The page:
5. Hi Mel! I found your post via Pinterest. I am currently working to become a reading specialist. I too went to college when everything was centered around “whole language” and not the skill or process of reading. I’ve been searching for years for a program that gives children (I teach Kindergarten) the skills to read and write successfully. My question about this program is does it have a vocabulary or comprehension component?

    • Hi Jennifer,

      Thanks so much for dropping by :-D.

      The comprehension component is imbedded within the programme. Included are sentences for dictation and texts that can be used for the various units and that include the sound focus. They use the premise that “beginning reading skills and successful reading comprehension are inextricably intertwined.” They use appropriate sentences and texts for students to use independently that only contain the sounds taught in that unit. If sharing texts that contain sounds-spelling that haven’t been taught yet, then the teacher takes responsibility for reading these words and pointing out the unfamiliar sounds-spelling.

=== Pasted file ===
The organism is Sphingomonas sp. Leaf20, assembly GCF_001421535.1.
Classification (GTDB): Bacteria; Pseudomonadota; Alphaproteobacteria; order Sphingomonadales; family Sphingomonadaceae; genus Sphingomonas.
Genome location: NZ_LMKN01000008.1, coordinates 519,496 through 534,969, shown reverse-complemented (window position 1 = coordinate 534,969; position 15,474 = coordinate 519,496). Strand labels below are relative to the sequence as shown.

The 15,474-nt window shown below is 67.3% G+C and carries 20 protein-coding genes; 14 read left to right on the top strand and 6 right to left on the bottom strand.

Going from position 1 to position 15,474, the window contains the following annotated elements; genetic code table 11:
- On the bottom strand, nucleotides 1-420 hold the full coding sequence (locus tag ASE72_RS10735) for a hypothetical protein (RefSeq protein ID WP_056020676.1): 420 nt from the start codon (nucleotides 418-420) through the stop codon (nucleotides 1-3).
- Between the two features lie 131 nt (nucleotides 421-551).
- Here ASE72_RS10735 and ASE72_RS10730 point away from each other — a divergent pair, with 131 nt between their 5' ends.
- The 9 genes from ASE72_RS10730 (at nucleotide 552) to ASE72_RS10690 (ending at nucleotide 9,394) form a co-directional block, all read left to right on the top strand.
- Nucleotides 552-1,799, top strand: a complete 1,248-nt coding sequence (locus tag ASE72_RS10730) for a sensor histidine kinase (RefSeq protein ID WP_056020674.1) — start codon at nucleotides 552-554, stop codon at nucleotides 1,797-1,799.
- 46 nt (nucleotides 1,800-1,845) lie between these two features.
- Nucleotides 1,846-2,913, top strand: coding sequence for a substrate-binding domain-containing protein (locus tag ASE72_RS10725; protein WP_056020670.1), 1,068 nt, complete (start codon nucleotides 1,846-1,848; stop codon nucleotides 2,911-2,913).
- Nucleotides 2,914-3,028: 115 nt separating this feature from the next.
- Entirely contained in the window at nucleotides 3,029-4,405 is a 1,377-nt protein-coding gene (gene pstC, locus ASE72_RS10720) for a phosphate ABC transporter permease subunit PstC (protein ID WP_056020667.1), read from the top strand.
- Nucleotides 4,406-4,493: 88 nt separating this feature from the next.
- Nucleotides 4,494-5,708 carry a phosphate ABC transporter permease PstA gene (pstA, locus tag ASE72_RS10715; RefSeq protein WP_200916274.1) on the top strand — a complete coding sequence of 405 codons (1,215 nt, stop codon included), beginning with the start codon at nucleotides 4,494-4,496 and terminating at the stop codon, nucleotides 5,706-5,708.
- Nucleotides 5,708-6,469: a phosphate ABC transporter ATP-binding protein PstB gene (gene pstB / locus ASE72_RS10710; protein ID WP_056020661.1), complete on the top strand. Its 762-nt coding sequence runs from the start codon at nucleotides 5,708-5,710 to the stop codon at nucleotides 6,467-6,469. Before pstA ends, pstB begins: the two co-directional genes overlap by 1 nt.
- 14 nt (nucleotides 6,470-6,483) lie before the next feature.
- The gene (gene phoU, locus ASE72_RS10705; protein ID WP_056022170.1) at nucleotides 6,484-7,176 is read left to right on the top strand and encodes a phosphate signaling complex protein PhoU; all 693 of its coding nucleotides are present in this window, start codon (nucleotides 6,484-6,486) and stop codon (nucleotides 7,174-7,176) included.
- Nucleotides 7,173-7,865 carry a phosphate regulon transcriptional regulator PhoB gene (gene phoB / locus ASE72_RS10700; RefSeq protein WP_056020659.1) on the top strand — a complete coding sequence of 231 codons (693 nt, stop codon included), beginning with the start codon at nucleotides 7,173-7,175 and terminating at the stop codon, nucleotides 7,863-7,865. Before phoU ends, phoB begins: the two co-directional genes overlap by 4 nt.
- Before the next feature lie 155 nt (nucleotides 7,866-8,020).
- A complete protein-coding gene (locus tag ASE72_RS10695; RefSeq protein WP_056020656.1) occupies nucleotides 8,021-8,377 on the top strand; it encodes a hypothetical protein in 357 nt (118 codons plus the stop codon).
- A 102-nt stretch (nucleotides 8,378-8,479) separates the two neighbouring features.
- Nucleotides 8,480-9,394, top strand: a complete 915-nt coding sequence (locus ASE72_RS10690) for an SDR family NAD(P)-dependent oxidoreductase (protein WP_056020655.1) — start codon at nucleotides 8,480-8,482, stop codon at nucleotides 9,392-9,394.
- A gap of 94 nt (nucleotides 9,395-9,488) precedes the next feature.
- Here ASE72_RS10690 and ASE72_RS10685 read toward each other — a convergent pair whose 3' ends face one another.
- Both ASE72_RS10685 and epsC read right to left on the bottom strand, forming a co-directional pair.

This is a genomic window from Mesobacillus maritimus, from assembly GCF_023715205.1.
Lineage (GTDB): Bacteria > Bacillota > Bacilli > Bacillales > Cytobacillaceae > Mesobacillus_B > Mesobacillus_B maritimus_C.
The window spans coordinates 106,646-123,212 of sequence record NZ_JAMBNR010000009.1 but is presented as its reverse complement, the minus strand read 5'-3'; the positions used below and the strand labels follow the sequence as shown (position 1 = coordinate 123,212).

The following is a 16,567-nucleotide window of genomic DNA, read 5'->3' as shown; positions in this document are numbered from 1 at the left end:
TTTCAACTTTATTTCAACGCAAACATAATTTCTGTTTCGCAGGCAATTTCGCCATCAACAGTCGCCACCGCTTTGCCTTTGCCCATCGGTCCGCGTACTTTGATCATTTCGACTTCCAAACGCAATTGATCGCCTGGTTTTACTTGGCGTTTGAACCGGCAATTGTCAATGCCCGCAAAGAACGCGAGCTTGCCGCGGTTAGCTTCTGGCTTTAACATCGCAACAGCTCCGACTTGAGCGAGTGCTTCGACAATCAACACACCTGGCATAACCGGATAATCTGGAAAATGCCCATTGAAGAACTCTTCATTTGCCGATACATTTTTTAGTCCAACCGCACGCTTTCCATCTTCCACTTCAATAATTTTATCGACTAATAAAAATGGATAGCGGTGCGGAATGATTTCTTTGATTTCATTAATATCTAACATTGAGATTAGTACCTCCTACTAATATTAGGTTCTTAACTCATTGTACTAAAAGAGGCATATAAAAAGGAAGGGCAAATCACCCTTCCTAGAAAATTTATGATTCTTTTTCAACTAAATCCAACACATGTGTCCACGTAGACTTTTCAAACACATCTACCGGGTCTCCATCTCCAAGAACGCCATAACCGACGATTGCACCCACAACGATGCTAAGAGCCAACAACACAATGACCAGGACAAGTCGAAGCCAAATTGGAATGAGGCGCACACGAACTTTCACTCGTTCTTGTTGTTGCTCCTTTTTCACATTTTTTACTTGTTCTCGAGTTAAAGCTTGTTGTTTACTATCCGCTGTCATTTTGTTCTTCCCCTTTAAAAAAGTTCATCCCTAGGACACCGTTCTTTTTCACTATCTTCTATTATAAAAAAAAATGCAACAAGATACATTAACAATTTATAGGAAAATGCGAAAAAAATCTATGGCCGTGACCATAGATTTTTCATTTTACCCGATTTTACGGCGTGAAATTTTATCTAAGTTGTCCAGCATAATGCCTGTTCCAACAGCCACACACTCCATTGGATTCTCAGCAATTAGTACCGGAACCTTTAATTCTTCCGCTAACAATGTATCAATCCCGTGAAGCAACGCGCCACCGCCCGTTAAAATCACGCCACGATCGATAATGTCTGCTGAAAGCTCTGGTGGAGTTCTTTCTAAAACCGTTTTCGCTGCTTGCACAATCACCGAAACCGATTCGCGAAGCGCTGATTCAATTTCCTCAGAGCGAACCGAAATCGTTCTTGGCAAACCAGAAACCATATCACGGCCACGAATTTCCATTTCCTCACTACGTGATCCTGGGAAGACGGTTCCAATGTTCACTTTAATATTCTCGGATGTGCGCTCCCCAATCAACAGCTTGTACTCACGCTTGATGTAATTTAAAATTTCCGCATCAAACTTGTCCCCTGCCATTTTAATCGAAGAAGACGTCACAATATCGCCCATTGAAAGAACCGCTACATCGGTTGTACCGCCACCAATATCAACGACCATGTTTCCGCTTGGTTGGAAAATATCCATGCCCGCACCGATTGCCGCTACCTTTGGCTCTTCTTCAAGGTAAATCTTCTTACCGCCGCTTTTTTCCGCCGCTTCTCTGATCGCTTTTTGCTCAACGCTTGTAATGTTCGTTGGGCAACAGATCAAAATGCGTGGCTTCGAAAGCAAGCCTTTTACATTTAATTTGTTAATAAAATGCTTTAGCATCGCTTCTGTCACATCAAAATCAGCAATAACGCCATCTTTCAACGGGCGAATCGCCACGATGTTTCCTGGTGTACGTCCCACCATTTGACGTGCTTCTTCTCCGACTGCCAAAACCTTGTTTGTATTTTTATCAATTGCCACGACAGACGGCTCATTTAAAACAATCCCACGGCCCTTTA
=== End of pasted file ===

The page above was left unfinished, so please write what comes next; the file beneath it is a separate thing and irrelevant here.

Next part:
They have a ‘contact us’ form on their website, definitely use that to contact them if you have any more specific questions about their programme.

      I hope this programme is what you’ve been looking for. I certainly feel so much more confident now in my ability to teach reading, writing and spelling.

      Cheers
      Mel

  6. Found your post through pinterest. When reading your post I noticed that you used the word verb to describe what the V stands for. I thought you’d want to know so you could fix it. Thanks for the write up of the program and for telling how well your daughter did with just an introduction.

    • Hi Crystal,

      Oh dear, thanks so much for letting me know…I have now fixed this 😀

      I’m glad you found your way here and enjoyed hearing about this new programme. I’m looking forward to using this approach more and also to see how my daughter progresses.

      Thanks again for the correction!
      Mel

  7. This is wonderful!
    I am a graduate teacher in a prep class and also went through uni and learnt the whole language approach, however I have always have been a huge fan of phonics (Jolly Phonics) and try to balance the two approaches.
    I would love to do this course!
    I have printed out this article and are adding it to my pedagogy file for easy access and review!
    I find a lot of great stuff on your site, thank you for sharing 🙂